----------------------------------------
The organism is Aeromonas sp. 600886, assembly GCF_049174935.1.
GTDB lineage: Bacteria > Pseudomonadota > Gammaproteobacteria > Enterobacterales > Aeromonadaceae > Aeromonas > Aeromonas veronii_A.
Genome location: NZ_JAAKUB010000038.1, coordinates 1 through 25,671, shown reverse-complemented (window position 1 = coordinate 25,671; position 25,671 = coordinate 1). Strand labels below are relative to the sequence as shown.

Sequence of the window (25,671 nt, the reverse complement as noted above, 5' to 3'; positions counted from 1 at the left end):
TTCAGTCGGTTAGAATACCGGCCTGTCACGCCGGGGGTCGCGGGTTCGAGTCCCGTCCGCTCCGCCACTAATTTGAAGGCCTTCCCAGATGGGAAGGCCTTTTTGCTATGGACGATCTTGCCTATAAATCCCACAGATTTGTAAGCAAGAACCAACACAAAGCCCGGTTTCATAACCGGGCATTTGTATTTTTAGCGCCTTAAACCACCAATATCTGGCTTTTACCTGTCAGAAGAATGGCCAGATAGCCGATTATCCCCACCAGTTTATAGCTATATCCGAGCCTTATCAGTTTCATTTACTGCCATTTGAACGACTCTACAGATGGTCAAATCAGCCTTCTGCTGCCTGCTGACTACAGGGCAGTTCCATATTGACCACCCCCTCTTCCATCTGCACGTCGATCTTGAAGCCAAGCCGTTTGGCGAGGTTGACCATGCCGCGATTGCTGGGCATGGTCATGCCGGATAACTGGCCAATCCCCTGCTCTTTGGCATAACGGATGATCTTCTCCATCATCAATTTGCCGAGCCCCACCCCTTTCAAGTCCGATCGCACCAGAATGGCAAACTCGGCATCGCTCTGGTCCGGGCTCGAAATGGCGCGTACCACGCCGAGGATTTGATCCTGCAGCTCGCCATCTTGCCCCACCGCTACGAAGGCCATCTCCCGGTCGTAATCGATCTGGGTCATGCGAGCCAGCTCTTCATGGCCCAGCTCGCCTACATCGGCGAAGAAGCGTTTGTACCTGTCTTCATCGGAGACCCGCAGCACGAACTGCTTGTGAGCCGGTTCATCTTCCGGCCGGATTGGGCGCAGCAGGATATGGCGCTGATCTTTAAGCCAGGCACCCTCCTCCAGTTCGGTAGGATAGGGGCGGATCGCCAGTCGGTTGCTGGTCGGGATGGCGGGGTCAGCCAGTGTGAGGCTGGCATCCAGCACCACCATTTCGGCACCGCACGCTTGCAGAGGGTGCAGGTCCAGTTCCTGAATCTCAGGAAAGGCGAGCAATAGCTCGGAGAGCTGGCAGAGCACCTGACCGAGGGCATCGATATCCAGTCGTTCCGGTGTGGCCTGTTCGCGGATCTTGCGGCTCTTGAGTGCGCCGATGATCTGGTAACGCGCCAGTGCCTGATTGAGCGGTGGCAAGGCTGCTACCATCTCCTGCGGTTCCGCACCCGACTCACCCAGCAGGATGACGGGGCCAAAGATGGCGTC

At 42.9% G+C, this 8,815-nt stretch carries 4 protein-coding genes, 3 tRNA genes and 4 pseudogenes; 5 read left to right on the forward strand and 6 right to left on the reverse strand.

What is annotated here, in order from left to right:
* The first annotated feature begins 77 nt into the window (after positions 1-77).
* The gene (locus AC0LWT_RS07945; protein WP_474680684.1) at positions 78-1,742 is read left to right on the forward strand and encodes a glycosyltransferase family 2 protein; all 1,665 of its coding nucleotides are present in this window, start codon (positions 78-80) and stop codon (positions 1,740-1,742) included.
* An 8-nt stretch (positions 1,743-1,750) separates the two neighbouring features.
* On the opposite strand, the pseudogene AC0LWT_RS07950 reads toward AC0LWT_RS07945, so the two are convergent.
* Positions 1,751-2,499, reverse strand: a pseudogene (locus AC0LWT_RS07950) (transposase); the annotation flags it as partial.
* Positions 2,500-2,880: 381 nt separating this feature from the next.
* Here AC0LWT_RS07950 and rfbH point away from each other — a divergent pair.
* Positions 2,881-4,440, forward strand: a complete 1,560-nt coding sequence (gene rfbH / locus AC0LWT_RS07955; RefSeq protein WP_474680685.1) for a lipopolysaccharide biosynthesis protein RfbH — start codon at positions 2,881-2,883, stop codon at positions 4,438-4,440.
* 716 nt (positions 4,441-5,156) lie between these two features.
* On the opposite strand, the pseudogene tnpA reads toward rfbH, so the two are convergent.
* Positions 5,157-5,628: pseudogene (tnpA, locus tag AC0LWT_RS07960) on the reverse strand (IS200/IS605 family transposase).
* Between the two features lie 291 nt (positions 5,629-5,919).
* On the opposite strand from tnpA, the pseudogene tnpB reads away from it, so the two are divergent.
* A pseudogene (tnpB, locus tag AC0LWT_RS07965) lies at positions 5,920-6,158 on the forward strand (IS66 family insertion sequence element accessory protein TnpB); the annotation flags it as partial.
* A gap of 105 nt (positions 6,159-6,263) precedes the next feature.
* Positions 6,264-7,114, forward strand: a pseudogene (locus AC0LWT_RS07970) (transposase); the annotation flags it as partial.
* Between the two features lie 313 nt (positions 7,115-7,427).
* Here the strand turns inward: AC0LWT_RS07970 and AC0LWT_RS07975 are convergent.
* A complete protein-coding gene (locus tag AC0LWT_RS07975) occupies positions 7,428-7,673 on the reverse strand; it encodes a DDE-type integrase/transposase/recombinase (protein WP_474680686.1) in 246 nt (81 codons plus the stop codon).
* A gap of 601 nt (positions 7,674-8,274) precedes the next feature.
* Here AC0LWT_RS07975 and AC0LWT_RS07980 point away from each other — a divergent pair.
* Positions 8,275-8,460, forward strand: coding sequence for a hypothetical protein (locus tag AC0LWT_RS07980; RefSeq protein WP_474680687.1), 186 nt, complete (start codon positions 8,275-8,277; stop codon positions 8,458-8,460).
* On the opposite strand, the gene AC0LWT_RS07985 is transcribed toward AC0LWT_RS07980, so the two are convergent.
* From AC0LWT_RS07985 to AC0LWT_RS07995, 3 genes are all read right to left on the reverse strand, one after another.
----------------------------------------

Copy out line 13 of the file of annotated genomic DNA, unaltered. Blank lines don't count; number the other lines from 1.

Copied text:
* Positions 2,500-2,880: 381 nt separating this feature from the next.